Why cycling makes you happy

Get on your bike and eat the right food to beat the blues

three cyclists looking over countryside

Getting on our bike always makes us feel happier, even when it’s wet, cold or dark outside. There’s something about a spin of the pedals that always lifts our mood.


There’s scientific evidence for the exercise-makes-us-happier theory, too. A 2010 study from the American College of Sports Medicine showed that just one 30-minute exercise session can boost your mood and tackle depression.

The study, published in Medicine & Science in Sports and Exercise, took 40 participants, all of whom had been recently diagnosed with depressive disorders but were not taking any form of antidepressant medication, and divided them into two groups: a control group that rested for 30 minutes and an exercise group that walked on a treadmill for 30 minutes.

The participants were asked to complete written surveys before their rest or exercise and at regular intervals afterwards, and the results showed that although both groups reported fewer feelings of negativity afterwards (tension, depression, anger, fatigue), only the exercise group expressed increased good feelings such as ‘vigour’ or ‘well-being’.

These chemical messengers can create euphoria and pain relief that is stronger than that produced by morphine

If walking for 30 minutes can act as a method for managing feelings of depression, completely free from prescribed medication, in people with diagnosed depression who aren’t necessarily cyclists, the principles can surely be applied to our kind, too. After all, if low-to-moderate-intensity exercise is all that’s needed to give yourself a boost, imagine the benefits that cyclists can get from intense exercise, such as 30 minutes of pedalling hard.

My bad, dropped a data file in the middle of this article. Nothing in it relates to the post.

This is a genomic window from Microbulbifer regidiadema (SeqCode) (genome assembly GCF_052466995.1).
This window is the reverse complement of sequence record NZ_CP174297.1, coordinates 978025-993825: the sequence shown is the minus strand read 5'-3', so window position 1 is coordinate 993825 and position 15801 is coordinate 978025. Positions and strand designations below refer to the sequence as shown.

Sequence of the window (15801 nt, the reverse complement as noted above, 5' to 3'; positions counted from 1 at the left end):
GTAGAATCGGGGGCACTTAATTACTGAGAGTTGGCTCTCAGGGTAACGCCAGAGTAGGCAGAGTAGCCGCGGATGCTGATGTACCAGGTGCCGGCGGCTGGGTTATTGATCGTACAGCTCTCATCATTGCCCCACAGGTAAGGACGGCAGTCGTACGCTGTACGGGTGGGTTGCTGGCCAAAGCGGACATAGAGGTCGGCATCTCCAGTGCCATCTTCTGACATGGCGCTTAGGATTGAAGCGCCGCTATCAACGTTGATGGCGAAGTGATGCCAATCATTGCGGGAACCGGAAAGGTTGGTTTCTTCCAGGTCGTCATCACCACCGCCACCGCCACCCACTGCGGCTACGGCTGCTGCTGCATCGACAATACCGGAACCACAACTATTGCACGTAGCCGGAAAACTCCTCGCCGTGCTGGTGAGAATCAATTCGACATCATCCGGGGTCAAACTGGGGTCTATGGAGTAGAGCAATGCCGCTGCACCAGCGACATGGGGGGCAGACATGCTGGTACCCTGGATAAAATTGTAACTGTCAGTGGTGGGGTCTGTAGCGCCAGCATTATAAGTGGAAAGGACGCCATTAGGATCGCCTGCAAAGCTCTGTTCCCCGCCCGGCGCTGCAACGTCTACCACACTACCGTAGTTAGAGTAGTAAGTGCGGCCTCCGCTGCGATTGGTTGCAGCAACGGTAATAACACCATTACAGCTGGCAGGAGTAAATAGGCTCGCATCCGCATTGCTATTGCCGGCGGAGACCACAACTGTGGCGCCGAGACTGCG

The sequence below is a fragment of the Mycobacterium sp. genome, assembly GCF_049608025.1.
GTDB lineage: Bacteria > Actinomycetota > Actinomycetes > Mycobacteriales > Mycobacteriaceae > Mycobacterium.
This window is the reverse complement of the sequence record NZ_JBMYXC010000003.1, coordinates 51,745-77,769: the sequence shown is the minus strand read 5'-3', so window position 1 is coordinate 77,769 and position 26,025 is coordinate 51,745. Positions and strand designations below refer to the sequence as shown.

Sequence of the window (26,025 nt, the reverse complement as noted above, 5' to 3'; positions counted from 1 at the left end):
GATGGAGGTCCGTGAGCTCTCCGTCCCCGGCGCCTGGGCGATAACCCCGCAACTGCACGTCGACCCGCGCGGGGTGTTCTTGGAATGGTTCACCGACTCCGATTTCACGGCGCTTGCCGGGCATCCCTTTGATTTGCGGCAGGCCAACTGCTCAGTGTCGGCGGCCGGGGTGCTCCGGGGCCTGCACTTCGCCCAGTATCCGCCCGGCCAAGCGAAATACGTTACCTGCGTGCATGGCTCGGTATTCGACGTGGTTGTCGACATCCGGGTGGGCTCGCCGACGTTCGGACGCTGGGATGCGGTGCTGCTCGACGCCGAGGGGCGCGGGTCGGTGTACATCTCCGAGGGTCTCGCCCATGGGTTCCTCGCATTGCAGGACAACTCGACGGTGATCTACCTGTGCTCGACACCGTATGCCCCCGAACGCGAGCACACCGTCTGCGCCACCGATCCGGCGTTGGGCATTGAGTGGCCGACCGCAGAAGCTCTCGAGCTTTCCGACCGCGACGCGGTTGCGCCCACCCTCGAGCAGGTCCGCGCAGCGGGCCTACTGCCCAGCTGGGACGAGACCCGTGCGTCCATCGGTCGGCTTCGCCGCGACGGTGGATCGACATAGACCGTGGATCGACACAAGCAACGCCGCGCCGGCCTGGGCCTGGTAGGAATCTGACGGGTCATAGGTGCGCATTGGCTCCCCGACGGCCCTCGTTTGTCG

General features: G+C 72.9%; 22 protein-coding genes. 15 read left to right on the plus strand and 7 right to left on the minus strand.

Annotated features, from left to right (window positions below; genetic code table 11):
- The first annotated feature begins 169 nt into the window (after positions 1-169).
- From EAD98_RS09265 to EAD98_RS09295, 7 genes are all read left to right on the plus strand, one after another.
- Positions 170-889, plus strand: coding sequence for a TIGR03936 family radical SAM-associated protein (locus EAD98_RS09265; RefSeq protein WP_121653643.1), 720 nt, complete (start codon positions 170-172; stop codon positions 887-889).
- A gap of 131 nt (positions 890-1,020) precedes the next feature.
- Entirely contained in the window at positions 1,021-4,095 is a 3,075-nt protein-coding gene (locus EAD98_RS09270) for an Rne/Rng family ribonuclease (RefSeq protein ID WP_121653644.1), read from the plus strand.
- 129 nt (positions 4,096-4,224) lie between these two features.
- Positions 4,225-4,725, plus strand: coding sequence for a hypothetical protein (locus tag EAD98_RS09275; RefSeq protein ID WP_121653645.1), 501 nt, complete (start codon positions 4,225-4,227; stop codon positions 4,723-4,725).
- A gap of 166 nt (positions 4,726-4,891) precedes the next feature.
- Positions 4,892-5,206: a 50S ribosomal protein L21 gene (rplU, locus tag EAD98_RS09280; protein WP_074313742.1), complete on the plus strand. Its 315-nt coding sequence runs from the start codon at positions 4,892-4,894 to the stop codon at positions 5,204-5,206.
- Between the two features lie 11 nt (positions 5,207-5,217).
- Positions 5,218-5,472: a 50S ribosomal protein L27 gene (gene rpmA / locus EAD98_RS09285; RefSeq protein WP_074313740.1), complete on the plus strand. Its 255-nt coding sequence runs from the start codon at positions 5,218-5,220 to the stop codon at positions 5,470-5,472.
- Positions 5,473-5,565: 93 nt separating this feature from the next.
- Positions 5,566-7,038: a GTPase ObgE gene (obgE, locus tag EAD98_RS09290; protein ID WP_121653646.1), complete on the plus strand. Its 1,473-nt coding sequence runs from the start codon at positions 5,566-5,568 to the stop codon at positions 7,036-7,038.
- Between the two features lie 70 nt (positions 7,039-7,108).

Exactly how exercise boosts your mood is a little more complex, though there is plenty of science to back it up. It comes down to heightened production of chemicals in the brain that help to keep you happy, such as serotonin, dopamine and phenylethylamine. Not only this, but exercise releases growth hormones that increase the supply of blood and oxygen to the brain, stimulating the release of powerful mood-enhancing endorphins. These chemical messengers can create euphoria and pain relief that is stronger than that produced by morphine.

Alongside the psychological and emotional benefits of exercise, also remember that it can boost confidence by helping you get into shape and meet exercise goals, it can take your mind off worries, increase social interaction – with like-minded cyclists – and help you feel more in control. Do you really need any more reasons to get on your bike?

Happy chemicals – and how to get more of them

Studies have isolated the chemicals affected by exercise that can put us in a better mood, but what are they and how can you boost your intake?


Serotonin is the mood neurotransmitter which keeps us emotionally and socially stable. Levels rise during exercise, boosting self-confidence and positive feelings.

Serotonin is produced from tryptophan that is found in bananas, granola, cottage cheese, duck, turkey, chicken, oats, seeds, pasta and baked potatoes, and vitamins B6 and B12 which are found in oily fish like salmon, trout, herring and mackerel.


Dopamine is a major feel-good neurotransmitter, essential to helping us feel energised and motivated. One study into how exercise alters the activity of dopamine found that after 12 weeks of endurance or interval-based training the activity of dopamine receptors in the brain increased, meaning the production of feelings of motivation were also amplified.

Protein-rich foods such as meat, milk, fish, beans and soya beans help produce dopamine, as do theobromine and phenylethylamine, both found in chocolate.


Phenylethylamine is a naturally occurring neurotransmitting chemical found in the brain. It occurs through the microbial fermenting of food and works as a mood-enhancing stimulant that aids the production of dopamine. It raises blood pressure and blood glucose levels which make us feel more alert and content.


Foods such as yellow cheeses, citrus fruits, red wine and chocolate are good sources of phenylethylamine, giving you a great excuse to indulge yourself (a little).